United States District Court, D. Maine
BRANDON B. DREWRY, Plaintiff
CORRECT CARE SOLUTIONS, Defendant
ORDER GRANTING IN PART MOTION TO AMEND
C. NIVISON U.S. MAGISTRATE JUDGE.
matter is before the Court on Plaintiff's Motion to Amend
and Proposed Amendments. (ECF No. 156.) Through his
motion, Plaintiff requests leave to proceed with his claim
against Defendants Robin Cross-Snell and Dr. Webster, without
filing a comprehensive amended complaint. In addition,
Plaintiff requests leave to supplement his pleadings to
assert or modify his plea for relief. Plaintiff's motion
is granted in part.
original complaint (ECF No. 1), filed October 3, 2014, did
not include Defendants Cross-Snell or Webster among the named
defendants. On September 28, 2015, the Court granted
Plaintiff's request to amend his pleadings to assert
claims against Defendants Cross-Snell and Webster. (ECF No.
95, ¶ 5 (“It is hereby ORDERED that
Plaintiff's Supplemental Pleading (ECF No. 68) is GRANTED
to permit his claim against Robin Cross-Snell.”) &
¶ 7 (“It is hereby ORDERED that Plaintiff's
Supplemental Pleading (ECF No. 84) by which he reasserts his
request to join Dr. Webster as a Defendant (ECF No. 33) is
September 29, 2015, following entry of the Court's order
granting Plaintiff's request to amend his complaint (ECF
No. 95), the clerk made the following internal notation on
the docket: “Copies mailed to BRANDON B DREWRY re
Orders 94 and 95. Also sent [Notice of Electronic Filing] of
#95 with instructions to file amended complaint
Plaintiff did not file an amended complaint, on October 28,
2015, the Court ordered Plaintiff to show cause why he had
not filed an amended complaint. (Order to Show Cause, ECF No.
112.) In response, Plaintiff maintained the Court's order
(ECF No. 95) did not require the filing of an amended
complaint. (Response to Order to Show Cause, ECF No. 114.) On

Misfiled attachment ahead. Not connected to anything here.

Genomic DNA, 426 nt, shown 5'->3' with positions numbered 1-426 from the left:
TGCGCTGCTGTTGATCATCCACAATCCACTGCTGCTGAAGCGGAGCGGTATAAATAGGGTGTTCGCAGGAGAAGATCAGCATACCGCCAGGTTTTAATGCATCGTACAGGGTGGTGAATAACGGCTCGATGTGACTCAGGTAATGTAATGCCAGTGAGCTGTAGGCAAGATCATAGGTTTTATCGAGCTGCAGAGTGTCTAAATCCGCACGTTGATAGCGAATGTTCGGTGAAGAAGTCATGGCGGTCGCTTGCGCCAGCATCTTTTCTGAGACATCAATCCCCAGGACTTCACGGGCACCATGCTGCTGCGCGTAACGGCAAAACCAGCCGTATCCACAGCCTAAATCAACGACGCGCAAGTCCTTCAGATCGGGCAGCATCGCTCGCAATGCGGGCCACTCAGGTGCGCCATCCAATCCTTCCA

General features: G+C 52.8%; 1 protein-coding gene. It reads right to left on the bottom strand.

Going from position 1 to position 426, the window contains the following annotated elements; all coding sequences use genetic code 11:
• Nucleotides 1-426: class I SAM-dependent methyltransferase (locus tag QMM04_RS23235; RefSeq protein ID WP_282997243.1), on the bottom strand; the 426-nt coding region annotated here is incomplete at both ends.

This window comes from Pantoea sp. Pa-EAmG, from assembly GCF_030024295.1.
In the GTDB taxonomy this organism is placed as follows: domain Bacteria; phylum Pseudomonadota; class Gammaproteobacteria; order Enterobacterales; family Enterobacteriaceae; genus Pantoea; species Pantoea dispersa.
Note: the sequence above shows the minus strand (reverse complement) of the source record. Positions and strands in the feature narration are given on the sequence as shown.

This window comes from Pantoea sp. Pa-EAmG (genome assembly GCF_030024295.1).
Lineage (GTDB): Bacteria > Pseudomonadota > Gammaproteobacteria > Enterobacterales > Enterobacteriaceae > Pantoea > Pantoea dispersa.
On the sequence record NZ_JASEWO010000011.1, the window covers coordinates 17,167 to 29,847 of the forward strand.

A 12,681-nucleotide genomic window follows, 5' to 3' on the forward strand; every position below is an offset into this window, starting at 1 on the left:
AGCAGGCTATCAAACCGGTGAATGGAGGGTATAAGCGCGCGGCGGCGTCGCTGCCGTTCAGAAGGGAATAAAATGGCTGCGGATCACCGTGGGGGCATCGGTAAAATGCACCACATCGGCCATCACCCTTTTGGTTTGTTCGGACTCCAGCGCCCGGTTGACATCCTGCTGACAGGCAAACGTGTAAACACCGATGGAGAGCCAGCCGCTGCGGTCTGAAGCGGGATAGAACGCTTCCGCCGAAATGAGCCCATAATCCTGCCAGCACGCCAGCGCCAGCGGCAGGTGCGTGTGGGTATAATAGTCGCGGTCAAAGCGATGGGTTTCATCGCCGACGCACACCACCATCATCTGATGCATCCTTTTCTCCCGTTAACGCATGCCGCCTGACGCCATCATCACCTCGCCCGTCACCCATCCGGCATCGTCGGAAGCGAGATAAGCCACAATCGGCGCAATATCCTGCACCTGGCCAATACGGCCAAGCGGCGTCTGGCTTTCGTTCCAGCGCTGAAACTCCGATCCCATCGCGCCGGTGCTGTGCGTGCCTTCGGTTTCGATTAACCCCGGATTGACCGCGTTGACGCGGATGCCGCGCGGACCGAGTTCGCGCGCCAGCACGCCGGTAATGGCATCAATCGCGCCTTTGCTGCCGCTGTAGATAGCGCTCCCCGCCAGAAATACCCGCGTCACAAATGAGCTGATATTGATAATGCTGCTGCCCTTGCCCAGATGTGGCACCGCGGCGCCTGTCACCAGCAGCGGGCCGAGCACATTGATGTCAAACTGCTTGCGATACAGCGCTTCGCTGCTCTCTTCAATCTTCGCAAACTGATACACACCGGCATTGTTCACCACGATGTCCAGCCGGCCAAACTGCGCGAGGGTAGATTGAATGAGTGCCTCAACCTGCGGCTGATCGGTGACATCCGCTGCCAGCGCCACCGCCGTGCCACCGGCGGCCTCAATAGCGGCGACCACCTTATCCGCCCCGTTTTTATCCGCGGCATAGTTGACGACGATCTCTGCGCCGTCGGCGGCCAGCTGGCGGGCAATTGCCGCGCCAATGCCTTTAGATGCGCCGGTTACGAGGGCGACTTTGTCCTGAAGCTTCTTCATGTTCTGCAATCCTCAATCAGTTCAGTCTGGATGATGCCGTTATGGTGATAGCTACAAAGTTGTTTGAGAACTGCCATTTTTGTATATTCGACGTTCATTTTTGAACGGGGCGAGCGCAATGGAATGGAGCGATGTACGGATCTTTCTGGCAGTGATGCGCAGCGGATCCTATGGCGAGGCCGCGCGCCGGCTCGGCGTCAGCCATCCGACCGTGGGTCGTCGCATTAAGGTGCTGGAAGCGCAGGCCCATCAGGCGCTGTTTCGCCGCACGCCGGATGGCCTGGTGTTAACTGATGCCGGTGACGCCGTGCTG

November 16, 2015, the Court ordered Plaintiff to file an
amended complaint “to establish one pleading that
includes all of Plaintiff's claims, and that will govern
the future course of the case.” The order was
consistent with the ordinary practice governing motions to
amend (i.e., that there be a proposed, comprehensive amended
complaint setting forth all of Plaintiff's claims).
(Order on Renewed Motion for Documents and Order to Show
Cause, ECF No. 115.) Subsequently, in various filings,
Plaintiff has argued that he has had and continues to have
difficulties accessing copies of his important case filings,
including his original complaint, and that it is difficult
for him to use the available records and resources to produce
a new amended complaint asserting all of the allegations set
forth in his prior pleadings. (See, e.g.,
Motion to Stay, ECF No. 155.)
his current motion, Plaintiff in essence requests leave to
proceed on his claim against Defendants Cross-Snell and
Webster without filing a new comprehensive pleading. In
addition, Plaintiff seeks leave to amend the substance of his
Court recently addressed the issues relevant to a court's
assessment and management of amended pleadings filed by pro
Typically, an amended complaint replaces an original
complaint in its entirety, and claims that appear only in the
original are treated as abandoned. See Kolling v.
American Power Conversion Corp., 347 F.3d 11, 16 (1st
Cir. 2003). However, a pleading may adopt by reference
statements that appear in other pleadings. Fed.R.Civ.P.
10(c). A plaintiff who wishes to incorporate an original
complaint into an amended complaint in this manner is
required “to plead the claim with sufficient
specificity” to make a defendant aware that an
additional claim has been asserted. Kolling, 347 F
.3d at 17.
Against this backdrop, the Federal Rules of Civil Procedure
require that pleadings be construed “so as to do
justice.” Fed.R.Civ.P. 8(e). While unrepresented
litigants “are not exempt from procedural rules, [the
court holds] pro se pleadings to less demanding standards
than those drafted by lawyers and endeavors, within
reasonable limits, to guard against the loss of pro se claims
due to technical defects.” Dutil v. Murphy,
550 F.3d 154, 158 (1st Cir. 2008); see also Erickson v.
Pardus, 551 U.S. 89, 94 (2007) (pro se
complaints are to be “liberally construed”)
(internal quotations and citations omitted).
Doyle v. Falmouth Police Dep't, No.
2:14-CV-259-JDL, 2015 WL 470715, at *2, 2015 U.S. Dist. LEXIS
12994, at *5 - *6 (D. Me. Feb. 4, 2015, Levy, J.).
this understandable approach to amendments filed by pro se
litigants, insofar Plaintiff's prior pleadings (ECF Nos.
33, 44, 68, 84) provide Defendants Cross-Snell and Webster
with notice of the factual basis of Plaintiff's claims,
the Court will permit Plaintiff to incorporate his claims
against Defendants Cross-Snell and Webster into the operative
complaint. To the extent Plaintiff seeks to modify or
supplement any of the substantive claims he has asserted to
this point, given ...